- Phthalate-related building contamination. There is growing scientific consensus that exposure to phthalates, a class of chemicals used to soften polyvinyl chloride (PVC) and other plastics, has the potential to disrupt the normal functioning of the human endocrine system causing metabolic disorders like type 2 diabetes. One of the major applications of phthalates is in vinyl flooring and wall coverings. These building materials off-gas and degrade over time exposing individuals to phthalates in household dust and indoor air. In these liability catastrophe scenarios, residential building owners, pre-schools, and daycare centers file suit alleging that the presence of these materials elevate the risk that occupants will suffer type 2 diabetes and other metabolic disorders to unacceptable levels and demand compensation for the costs of removing these materials and replacing them with safer alternatives.
- SARS-CoV-2 family of worker litigation. A novel coronavirus, SARS-CoV-2, emerged in Wuhan, China in late 2019. The highly contagious virus, which causes a respiratory illness known as COVID-19, quickly spread and was declared a pandemic by the World Health Organization on March 11, 2020. Many individuals who contract the virus experience mild symptoms or are entirely asymptomatic. Some infected individuals, however, especially the elderly and those with preexisting health conditions, are hospitalized and may suffer long-term damage from the virus or die. In these liability catastrophe scenarios, lawsuits are filed by individuals who allege that they contracted COVID-19 from a co-resident family member who was infected with SARS-CoV-2 in the course of their employment. Family of worker plaintiffs argue that the employer was negligent in exposing the worker, and subsequently themselves, to the virus and sue for damages associated with COVID-19, including medical costs, lost wages, and pain and suffering.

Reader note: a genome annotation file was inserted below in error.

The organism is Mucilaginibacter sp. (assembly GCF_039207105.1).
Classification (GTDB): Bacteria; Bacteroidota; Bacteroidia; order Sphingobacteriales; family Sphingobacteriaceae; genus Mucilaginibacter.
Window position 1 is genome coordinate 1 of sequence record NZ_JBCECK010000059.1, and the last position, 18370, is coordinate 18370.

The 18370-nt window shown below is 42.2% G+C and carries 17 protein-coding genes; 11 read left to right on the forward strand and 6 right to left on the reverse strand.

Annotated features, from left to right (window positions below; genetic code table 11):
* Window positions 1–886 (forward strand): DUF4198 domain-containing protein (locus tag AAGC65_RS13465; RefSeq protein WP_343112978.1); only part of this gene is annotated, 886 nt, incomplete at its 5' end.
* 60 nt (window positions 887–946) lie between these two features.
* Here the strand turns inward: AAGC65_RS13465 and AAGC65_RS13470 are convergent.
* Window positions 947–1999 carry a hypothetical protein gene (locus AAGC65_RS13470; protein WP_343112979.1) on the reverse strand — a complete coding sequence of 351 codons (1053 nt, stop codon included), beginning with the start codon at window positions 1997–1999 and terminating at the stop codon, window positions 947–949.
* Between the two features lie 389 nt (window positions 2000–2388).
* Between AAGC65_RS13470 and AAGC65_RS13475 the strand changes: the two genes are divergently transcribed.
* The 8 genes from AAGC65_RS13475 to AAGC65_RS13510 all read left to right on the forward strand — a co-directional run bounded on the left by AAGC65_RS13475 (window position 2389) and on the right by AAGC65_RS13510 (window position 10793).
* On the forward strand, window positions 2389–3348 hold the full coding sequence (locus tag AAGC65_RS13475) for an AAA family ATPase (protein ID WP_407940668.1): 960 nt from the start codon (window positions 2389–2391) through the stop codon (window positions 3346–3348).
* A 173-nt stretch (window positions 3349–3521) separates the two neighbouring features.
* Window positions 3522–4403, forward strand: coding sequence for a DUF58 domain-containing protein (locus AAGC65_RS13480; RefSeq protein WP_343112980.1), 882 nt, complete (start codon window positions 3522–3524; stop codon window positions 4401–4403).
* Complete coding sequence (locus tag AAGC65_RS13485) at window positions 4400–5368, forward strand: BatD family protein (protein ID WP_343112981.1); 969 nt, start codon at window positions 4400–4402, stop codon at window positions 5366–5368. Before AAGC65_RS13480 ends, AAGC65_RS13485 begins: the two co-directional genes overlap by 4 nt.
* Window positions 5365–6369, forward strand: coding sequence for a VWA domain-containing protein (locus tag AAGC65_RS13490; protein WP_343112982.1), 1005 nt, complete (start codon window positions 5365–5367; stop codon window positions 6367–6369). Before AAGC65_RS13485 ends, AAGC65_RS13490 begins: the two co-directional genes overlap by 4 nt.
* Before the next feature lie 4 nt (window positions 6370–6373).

- Glyphosate & friends. Monsanto introduced glyphosate-resistant (“Roundup ready”) soybeans in 1996. In the decades since, glyphosate has become the most widely applied herbicide in the United States. Glyphosate-resistant “superweeds,” however, are proliferating, making the herbicide less and less effective. In response, agrochemical companies have engineered soybeans and other crops to tolerate application of other broad-spectrum herbicides including dicamba, 2,4-dichlorophenoxyacetic acid (2,4-D), glufosinate, and isoxaflutole. Application of these herbicides in the United States is now sharply increasing.
- Fluoride in drinking water. About three-quarters of the U.S. population is served by drinking water systems with added fluoride. Fluoride is proven to prevent tooth decay by rebuilding and strengthening the tooth’s enamel surface. U.S. towns and cities first introduced fluoride to drinking water supplies in the late 1940s. It is thought that this public health intervention is largely responsible for the dramatic decline in tooth decay since. Fluoride is also added to toothpaste, mouthwashes, and other dental hygiene products, but fluoridated drinking water is the primary source of exposure for most people.
- Isoxaflutole. Isoxaflutole is a selective herbicide used to control broadleaf and grass weeds in agricultural crops. Its primary application to date has been on corn, but, in 2020, the U.S. Environmental Protection Agency approved its use on genetically-engineered soybeans. The volume of isoxaflutole applied to crops in the United States is expected to increase significantly as its manufacturer, BASF, ramps up production and as weeds resistant to other widely used herbicides proliferate.
Updated Litagion agent profiles based upon newly published science
All Litagion agent profiles have been updated to reflect the most recently published peer-reviewed science. Notable scientific studies added to CoMeta since the last release include:
- Perfluorinated compounds. A study in Sweden shows a correlation between maternal serum levels of five perfluorinated compounds – perfluorodecanoic acid (PFDA), perfluoro-n-nonanoic acid (PFNA), perfluorooctanic acid (PFOA), perfluorooctanesulfonic acid (PFOS), and perfluoroundecanoic acid (PFUA) – and the likelihood of giving birth to low birth weight babies.
In addition, we highlight the following changes to the components of Litagion agent risk resulting from newly published peer-reviewed science:
|Risk category change
|Overall risk change
|Addictive software design
|Projected science risk changes from Medium (yellow) to Medium-high (orange)
Perfluoroundecanoic acid (PFUA)
|Projected science risk changes from Medium-high (orange) to High (red)
|Change from Medium (yellow) to Medium-high (orange)